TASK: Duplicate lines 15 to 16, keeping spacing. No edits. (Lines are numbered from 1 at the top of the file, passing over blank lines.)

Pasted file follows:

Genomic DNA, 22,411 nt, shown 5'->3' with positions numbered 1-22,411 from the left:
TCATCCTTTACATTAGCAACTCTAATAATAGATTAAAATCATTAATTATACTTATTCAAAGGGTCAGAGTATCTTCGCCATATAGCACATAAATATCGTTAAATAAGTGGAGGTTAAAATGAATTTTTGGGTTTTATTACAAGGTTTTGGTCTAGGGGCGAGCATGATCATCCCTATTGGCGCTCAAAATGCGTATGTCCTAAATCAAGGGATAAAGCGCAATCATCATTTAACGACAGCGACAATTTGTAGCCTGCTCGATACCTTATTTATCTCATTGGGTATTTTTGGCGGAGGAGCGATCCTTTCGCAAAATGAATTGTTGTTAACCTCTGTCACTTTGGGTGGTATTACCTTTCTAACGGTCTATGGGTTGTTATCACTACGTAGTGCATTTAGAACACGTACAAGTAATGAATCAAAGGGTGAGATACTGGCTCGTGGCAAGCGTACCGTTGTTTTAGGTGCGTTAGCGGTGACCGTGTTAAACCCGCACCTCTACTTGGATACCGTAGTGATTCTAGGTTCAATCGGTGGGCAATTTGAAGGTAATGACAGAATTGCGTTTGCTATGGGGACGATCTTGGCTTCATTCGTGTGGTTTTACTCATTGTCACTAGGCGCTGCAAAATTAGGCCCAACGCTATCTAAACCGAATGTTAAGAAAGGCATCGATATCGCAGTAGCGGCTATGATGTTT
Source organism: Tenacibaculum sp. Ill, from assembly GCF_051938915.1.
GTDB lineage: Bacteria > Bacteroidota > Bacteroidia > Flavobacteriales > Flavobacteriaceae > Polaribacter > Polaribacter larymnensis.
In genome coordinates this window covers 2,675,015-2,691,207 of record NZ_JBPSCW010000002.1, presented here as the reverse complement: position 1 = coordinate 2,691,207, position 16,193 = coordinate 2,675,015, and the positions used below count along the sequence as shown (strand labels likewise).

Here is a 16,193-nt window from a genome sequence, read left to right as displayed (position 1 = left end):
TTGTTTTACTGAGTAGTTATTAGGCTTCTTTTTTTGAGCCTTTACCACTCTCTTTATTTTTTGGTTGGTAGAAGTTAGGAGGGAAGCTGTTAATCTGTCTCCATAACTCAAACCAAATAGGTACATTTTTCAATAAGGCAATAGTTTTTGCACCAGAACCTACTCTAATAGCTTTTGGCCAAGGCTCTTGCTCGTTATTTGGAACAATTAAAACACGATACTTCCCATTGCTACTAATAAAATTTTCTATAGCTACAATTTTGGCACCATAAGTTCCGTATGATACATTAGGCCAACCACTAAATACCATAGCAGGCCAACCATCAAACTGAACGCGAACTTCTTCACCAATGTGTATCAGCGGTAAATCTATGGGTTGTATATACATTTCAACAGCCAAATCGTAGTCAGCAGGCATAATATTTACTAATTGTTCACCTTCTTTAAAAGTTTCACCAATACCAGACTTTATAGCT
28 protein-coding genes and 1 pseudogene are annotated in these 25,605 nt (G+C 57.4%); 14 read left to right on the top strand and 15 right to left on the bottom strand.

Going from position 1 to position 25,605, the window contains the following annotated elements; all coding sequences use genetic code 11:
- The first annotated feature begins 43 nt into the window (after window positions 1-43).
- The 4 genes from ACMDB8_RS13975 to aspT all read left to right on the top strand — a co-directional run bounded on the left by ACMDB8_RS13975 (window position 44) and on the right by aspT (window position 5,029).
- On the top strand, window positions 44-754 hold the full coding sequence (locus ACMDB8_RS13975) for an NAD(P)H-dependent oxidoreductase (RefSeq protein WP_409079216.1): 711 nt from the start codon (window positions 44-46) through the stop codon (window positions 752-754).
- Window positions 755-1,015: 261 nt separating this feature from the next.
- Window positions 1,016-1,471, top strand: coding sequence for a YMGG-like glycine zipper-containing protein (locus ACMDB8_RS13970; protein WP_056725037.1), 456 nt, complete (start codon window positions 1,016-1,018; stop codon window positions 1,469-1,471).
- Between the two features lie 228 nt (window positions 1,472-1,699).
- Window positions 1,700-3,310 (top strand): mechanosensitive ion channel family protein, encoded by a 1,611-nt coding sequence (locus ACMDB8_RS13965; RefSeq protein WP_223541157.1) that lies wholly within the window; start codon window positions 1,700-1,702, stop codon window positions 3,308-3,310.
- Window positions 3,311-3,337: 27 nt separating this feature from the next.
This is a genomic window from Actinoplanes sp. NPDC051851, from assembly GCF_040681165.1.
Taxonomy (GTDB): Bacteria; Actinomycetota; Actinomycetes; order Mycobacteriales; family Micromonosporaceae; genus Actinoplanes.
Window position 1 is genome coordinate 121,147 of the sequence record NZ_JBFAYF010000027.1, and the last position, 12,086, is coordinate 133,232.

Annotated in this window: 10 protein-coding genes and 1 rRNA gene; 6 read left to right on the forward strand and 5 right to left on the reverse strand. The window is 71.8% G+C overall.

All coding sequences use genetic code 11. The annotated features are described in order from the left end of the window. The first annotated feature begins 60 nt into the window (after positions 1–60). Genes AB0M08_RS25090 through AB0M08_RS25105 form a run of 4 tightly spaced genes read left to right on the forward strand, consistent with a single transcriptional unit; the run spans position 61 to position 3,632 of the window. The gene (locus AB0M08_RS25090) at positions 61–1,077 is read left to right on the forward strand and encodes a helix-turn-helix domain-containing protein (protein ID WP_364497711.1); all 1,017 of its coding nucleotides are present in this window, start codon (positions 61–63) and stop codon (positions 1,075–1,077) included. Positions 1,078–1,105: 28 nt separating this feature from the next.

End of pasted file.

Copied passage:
- Between the two features lie 228 nt (window positions 1,472-1,699).
- Window positions 1,700-3,310 (top strand): mechanosensitive ion channel family protein, encoded by a 1,611-nt coding sequence (locus ACMDB8_RS13965; RefSeq protein WP_223541157.1) that lies wholly within the window; start codon window positions 1,700-1,702, stop codon window positions 3,308-3,310.